The commencement of the pageant serves is an effective tonic for the underlying creepiness of the rehearsal scene.  The entertainment committee’s authority over the beauty pageant– indeed, the structure of the beauty pageant itself– quickly erodes.  The contestants are reluctant to parade up to the stage; first one, then all of them, run off the dance floor and seek sanctuary together in the ladies’ room.  Once they begin to run off, chaos breaks out.  The audience, chanting “we want the queen,” carry laughing women from the crowd to the stage.  The entertainment committee gathers outside the women’s restroom, begging the contestants to come out, as the audience cheers for a fat, middle-aged woman who stands on the stage, wearing the crown intended for the winner and waving to the crowd.  The former chairman, the original intended beneficiary of the pageant, sits alone and neglected in the crowd.  Eventually, the firemen are distracted from trying to salvage the beauty pageant by the sound of a siren: cut to a community member’s farmhouse, burning to the ground.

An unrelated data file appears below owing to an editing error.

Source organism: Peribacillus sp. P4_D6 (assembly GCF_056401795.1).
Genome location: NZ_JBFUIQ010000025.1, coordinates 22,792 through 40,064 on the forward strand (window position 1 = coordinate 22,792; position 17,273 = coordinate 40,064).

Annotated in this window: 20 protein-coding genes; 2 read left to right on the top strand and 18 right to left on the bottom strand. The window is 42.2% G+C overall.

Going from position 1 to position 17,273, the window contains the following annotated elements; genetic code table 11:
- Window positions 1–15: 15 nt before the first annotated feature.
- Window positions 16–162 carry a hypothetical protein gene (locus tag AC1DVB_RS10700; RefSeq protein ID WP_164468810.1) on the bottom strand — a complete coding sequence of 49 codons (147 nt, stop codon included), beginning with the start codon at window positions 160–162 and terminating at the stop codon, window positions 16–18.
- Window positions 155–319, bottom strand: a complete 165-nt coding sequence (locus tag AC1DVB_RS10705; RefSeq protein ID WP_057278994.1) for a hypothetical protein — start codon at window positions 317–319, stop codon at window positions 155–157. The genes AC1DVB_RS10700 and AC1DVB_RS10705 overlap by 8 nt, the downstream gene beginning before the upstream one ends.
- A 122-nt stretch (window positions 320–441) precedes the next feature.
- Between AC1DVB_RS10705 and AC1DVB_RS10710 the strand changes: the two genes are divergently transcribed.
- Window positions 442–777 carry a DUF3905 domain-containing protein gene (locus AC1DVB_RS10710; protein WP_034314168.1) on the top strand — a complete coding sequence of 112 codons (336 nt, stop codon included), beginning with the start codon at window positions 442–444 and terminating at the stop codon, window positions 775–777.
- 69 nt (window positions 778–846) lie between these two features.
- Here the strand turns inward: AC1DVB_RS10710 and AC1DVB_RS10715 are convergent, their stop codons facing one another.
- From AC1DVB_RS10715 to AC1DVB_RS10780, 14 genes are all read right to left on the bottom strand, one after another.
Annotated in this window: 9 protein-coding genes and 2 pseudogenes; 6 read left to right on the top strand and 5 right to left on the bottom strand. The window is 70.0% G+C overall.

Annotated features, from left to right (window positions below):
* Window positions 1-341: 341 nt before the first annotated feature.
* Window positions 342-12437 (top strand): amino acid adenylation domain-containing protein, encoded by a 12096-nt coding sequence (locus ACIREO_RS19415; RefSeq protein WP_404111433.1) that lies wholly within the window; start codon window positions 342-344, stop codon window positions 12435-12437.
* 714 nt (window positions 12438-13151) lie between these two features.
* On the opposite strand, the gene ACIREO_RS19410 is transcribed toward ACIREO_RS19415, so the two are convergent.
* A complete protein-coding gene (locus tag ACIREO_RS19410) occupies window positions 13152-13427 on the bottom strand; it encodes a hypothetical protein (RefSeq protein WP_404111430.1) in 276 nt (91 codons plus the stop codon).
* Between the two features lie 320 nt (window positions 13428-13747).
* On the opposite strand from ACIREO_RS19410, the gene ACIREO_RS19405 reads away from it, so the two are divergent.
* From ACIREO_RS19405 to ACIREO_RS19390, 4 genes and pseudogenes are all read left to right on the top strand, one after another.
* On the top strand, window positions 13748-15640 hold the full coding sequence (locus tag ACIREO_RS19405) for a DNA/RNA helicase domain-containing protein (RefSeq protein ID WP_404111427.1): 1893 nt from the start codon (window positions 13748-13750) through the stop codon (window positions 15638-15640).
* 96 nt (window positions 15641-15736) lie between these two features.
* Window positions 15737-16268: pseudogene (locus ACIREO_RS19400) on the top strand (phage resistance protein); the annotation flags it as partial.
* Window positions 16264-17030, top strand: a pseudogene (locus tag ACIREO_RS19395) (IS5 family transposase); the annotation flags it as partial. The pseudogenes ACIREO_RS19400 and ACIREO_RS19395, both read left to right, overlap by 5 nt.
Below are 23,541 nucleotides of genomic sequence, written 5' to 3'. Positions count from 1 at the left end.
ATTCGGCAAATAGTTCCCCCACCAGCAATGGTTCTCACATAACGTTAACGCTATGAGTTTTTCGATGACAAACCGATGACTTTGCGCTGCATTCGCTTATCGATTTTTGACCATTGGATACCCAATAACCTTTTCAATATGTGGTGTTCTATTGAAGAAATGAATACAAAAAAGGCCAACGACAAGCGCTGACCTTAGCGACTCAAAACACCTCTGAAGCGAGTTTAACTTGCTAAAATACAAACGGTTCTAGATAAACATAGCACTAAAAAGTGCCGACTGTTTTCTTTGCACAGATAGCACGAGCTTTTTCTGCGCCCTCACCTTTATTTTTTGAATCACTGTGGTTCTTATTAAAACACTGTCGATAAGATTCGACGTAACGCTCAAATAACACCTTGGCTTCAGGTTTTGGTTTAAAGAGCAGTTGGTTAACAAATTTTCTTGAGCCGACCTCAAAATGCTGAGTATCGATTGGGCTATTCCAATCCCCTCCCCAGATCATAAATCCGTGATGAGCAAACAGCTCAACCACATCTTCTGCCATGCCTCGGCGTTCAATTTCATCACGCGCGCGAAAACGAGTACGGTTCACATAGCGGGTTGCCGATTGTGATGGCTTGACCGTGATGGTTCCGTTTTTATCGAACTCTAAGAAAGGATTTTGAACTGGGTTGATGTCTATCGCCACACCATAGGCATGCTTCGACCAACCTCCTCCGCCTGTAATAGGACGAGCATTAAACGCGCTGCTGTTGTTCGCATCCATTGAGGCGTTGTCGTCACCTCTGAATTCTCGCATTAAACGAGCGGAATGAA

The genesis of this chaos is trying to be and create something one isn’t and can’t: a group of firemen from a small Czech town attempting a replication of an international beauty pageant with themselves as the judges, with only a magazine and their own imaginations as blueprints.  While under the pretense of benefiting the community– they are, after all, the entertainment committee for this large gathering– they shift the focus away from what the partygoers might want and towards their own desire to be in control, to be the ones surrounding themselves with beautiful women at the mercy of their judgment.  The firemen are engaged in the pageant, but the audience is indifferent and the contestants are apathetic, then uncooperative.  While focused on trying to maintain control and conform to a specific prefabricated fantasy, the firemen forgo their true responsibility to the community, neglecting to respond to a fire alarm until a fire is out of control.  It’s a story that we see replicated time and time again in various institutions:  adherence to precedent and retention of power trumps purpose and critical thought.  Consider how recently, for instance, the Academy Awards nominations for 2016 yet again pass over innovative, critically acclaimed films and work done by people of color in favor of nominees who adhere more closely to conventional, traditional tastes and expectations.  Likewise, most of the films we see feature characters who exist within audience expectations and stereotypes.  Some films like The Firemen’s Ball make this dynamic part of their focus, but all films are influenced by it in their creation, distribution, and reception.